Atlanta Public Schools Superintendent Beverly Hall did not sit in a locked room, eraser in hand, changing wrong answers to right answers on standardized tests. Absent a blockbuster revelation in a state report expected to be released soon, Hall also did not preside over staff meetings in which she directed or encouraged others to do so.
But let’s be blunt, because Hall will not: The responsibility is hers. The failure of moral and ethical leadership is hers. The evasion of accountability is hers. She set the tone, she created the high-stakes system of rewards and penalties driven by test scores, she chose to ignore the warning signs, and when given repeated chances to address the problems that she and her staff created, she refused the opportunity.
As a result, people may be going to jail. Others may lose their careers and professional reputations. The credibility of the school system that Hall led for a dozen years is in tatters and its operations paralyzed. Its capacity to deliver quality education to its schoolchildren has been compromised, and it will take years to recover.
Against that backdrop, Hall last week released a videotaped farewell to district personnel in which she grudgingly acknowledged a portion of the truth. The state investigation, she said, is likely to reach “some troubling, no some alarming conclusions.”
“It’s become increasingly clear over the last year that a segment of our staff chose to violate the trust that was placed in them,” Hall said. “And let me be clear: There is simply no excuse for unethical behavior and no room in this district for unethical conduct. I am confident that aggressive swift action will be taken against anyone who believes so little in our students and in our system of support that they turned to dishonesty as the only option.”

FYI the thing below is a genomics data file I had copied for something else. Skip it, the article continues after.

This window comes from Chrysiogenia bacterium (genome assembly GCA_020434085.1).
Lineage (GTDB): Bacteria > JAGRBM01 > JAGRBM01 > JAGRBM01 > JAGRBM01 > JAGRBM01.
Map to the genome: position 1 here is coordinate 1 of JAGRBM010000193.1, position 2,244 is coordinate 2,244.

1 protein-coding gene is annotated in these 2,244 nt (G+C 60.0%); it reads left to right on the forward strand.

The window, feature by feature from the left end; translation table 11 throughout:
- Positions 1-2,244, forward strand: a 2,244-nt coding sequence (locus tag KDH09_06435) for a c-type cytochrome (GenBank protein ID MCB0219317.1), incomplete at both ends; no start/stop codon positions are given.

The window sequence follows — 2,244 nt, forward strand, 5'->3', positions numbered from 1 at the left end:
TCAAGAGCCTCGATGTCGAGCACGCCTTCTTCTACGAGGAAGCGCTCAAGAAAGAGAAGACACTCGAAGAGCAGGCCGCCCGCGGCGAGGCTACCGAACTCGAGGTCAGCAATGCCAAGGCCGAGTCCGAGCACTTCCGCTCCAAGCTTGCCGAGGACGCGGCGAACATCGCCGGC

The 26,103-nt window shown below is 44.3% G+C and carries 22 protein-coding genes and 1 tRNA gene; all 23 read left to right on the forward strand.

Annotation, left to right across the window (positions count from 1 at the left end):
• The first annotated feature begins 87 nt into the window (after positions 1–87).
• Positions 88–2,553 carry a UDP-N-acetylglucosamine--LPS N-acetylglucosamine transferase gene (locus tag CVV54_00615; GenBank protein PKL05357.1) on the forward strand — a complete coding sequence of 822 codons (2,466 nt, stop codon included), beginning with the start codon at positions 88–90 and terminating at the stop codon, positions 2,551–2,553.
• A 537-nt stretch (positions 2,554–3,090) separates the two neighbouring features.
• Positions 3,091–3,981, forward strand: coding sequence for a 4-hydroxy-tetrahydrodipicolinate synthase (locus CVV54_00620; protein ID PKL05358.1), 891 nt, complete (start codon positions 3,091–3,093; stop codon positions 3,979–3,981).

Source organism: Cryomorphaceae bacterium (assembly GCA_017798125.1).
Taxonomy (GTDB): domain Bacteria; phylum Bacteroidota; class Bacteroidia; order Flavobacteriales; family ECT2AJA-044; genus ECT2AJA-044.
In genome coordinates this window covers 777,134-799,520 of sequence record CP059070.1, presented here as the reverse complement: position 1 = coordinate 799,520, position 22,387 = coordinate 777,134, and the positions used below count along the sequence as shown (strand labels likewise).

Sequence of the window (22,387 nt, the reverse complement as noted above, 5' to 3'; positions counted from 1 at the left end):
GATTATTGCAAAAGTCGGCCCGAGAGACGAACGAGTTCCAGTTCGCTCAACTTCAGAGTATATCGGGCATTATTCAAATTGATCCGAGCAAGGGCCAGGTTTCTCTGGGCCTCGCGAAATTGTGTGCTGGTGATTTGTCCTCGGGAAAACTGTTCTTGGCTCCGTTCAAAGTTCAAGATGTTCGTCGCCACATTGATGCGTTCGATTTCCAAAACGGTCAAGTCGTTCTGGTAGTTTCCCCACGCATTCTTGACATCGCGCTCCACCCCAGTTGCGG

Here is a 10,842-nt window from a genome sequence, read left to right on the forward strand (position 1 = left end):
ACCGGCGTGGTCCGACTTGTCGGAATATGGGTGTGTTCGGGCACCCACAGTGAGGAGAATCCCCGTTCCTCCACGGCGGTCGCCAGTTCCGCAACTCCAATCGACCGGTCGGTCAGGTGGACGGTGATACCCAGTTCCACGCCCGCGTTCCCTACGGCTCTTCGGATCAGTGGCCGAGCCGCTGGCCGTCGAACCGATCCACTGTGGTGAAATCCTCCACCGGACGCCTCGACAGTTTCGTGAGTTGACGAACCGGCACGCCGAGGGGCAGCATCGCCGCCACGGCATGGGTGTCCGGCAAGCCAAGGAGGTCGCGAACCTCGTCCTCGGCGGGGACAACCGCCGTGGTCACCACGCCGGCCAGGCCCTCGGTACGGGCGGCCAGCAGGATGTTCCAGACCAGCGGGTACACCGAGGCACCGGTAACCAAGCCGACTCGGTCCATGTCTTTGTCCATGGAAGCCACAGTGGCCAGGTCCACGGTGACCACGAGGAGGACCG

The statement is remarkable on several levels. Hall claimed there is “simply no excuse for unethical behavior and no room in this district for unethical conduct,” but the state report is likely to document the opposite conclusion: The breakdown of integrity was too large to be explained as random acts by random individuals, and instead reflected institutional failure. In fact, if the cheating was as widespread as many fear, otherwise ethical people may have felt pressured to cheat themselves as a means to keep pace with their peers.
That does not excuse those who operated unethically or criminally, but they alone should not bear the consequences of an environment that Hall and others created.
Hall also said she is confident that “aggressive swift action will be taken,” but the claim is laughable; the deadline for aggressive swift action passed long ago. This is belated action, action that in some cases will be more severe than if Hall and others, including the Atlanta School Board, had taken the problem more seriously when it first came to light.
However, the most striking element of Hall’s statement is her continued attempt to distance herself, as if she has been a passive witness to these events. She clearly implies that if others took unethical actions, if others “chose to violate the trust that was placed in them” and turned to dishonesty, then those others should be held responsible. She is not to blame for their shortcomings.
Again, if this were a few random actions by a few random individuals, Hall’s stance might be understandable. That’s not the case. Furthermore, these are people whom Hall put into positions of authority, operating in a system of her design and answerable to her. In fact, one of Hall’s more impressive achievements as superintendent was her ability to make a stubborn educational bureaucracy responsive to her priorities. She cannot now walk away as if she were somehow a victim, rather than a cause, of this scandal.
– Jay Bookman